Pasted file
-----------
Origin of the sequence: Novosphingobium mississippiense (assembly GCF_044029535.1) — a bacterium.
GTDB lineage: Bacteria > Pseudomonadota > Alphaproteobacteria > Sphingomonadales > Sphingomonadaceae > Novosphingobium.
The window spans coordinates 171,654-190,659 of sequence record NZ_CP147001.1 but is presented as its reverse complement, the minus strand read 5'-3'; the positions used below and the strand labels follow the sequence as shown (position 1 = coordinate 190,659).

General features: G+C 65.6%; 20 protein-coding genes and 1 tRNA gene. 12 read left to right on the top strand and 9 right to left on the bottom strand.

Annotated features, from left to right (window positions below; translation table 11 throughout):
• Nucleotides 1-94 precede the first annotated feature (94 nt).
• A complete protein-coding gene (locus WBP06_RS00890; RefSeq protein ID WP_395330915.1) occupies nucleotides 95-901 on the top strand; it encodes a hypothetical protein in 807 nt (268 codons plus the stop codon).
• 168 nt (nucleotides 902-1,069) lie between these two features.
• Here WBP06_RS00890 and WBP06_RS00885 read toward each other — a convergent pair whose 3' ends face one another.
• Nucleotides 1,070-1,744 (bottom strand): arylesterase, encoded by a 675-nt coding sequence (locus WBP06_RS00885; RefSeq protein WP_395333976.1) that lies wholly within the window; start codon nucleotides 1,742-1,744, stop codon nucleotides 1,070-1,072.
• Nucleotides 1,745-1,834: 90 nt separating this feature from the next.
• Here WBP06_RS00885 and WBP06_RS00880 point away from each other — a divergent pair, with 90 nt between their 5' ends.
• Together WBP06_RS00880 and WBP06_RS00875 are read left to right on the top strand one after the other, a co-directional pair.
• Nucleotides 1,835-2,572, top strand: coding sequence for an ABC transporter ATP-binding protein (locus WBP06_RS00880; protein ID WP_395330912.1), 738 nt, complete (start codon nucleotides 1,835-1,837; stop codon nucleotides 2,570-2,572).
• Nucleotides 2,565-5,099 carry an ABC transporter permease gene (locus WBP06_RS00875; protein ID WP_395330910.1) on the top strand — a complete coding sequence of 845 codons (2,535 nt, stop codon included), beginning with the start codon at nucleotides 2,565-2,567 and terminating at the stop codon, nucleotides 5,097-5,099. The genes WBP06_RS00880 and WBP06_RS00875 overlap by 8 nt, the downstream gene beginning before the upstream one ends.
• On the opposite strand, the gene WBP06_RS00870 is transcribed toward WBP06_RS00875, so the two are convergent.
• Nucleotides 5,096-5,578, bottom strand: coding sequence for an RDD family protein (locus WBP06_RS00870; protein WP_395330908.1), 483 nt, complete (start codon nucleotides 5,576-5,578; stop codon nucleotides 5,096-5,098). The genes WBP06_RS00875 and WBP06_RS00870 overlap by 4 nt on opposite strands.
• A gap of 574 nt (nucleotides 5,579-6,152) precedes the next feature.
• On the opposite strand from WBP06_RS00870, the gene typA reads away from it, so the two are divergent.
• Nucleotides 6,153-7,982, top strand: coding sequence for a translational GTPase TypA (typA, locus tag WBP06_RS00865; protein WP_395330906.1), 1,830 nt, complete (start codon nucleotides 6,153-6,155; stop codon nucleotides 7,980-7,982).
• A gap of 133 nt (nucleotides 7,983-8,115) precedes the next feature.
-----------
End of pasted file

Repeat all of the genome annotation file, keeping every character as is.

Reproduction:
Origin of the sequence: Novosphingobium mississippiense (assembly GCF_044029535.1) — a bacterium.
GTDB lineage: Bacteria > Pseudomonadota > Alphaproteobacteria > Sphingomonadales > Sphingomonadaceae > Novosphingobium.
The window spans coordinates 171,654-190,659 of sequence record NZ_CP147001.1 but is presented as its reverse complement, the minus strand read 5'-3'; the positions used below and the strand labels follow the sequence as shown (position 1 = coordinate 190,659).

General features: G+C 65.6%; 20 protein-coding genes and 1 tRNA gene. 12 read left to right on the top strand and 9 right to left on the bottom strand.

Annotated features, from left to right (window positions below; translation table 11 throughout):
• Nucleotides 1-94 precede the first annotated feature (94 nt).
• A complete protein-coding gene (locus WBP06_RS00890; RefSeq protein ID WP_395330915.1) occupies nucleotides 95-901 on the top strand; it encodes a hypothetical protein in 807 nt (268 codons plus the stop codon).
• 168 nt (nucleotides 902-1,069) lie between these two features.
• Here WBP06_RS00890 and WBP06_RS00885 read toward each other — a convergent pair whose 3' ends face one another.
• Nucleotides 1,070-1,744 (bottom strand): arylesterase, encoded by a 675-nt coding sequence (locus WBP06_RS00885; RefSeq protein WP_395333976.1) that lies wholly within the window; start codon nucleotides 1,742-1,744, stop codon nucleotides 1,070-1,072.
• Nucleotides 1,745-1,834: 90 nt separating this feature from the next.
• Here WBP06_RS00885 and WBP06_RS00880 point away from each other — a divergent pair, with 90 nt between their 5' ends.
• Together WBP06_RS00880 and WBP06_RS00875 are read left to right on the top strand one after the other, a co-directional pair.
• Nucleotides 1,835-2,572, top strand: coding sequence for an ABC transporter ATP-binding protein (locus WBP06_RS00880; protein ID WP_395330912.1), 738 nt, complete (start codon nucleotides 1,835-1,837; stop codon nucleotides 2,570-2,572).
• Nucleotides 2,565-5,099 carry an ABC transporter permease gene (locus WBP06_RS00875; protein ID WP_395330910.1) on the top strand — a complete coding sequence of 845 codons (2,535 nt, stop codon included), beginning with the start codon at nucleotides 2,565-2,567 and terminating at the stop codon, nucleotides 5,097-5,099. The genes WBP06_RS00880 and WBP06_RS00875 overlap by 8 nt, the downstream gene beginning before the upstream one ends.
• On the opposite strand, the gene WBP06_RS00870 is transcribed toward WBP06_RS00875, so the two are convergent.
• Nucleotides 5,096-5,578, bottom strand: coding sequence for an RDD family protein (locus WBP06_RS00870; protein WP_395330908.1), 483 nt, complete (start codon nucleotides 5,576-5,578; stop codon nucleotides 5,096-5,098). The genes WBP06_RS00875 and WBP06_RS00870 overlap by 4 nt on opposite strands.
• A gap of 574 nt (nucleotides 5,579-6,152) precedes the next feature.
• On the opposite strand from WBP06_RS00870, the gene typA reads away from it, so the two are divergent.
• Nucleotides 6,153-7,982, top strand: coding sequence for a translational GTPase TypA (typA, locus tag WBP06_RS00865; protein WP_395330906.1), 1,830 nt, complete (start codon nucleotides 6,153-6,155; stop codon nucleotides 7,980-7,982).
• A gap of 133 nt (nucleotides 7,983-8,115) precedes the next feature.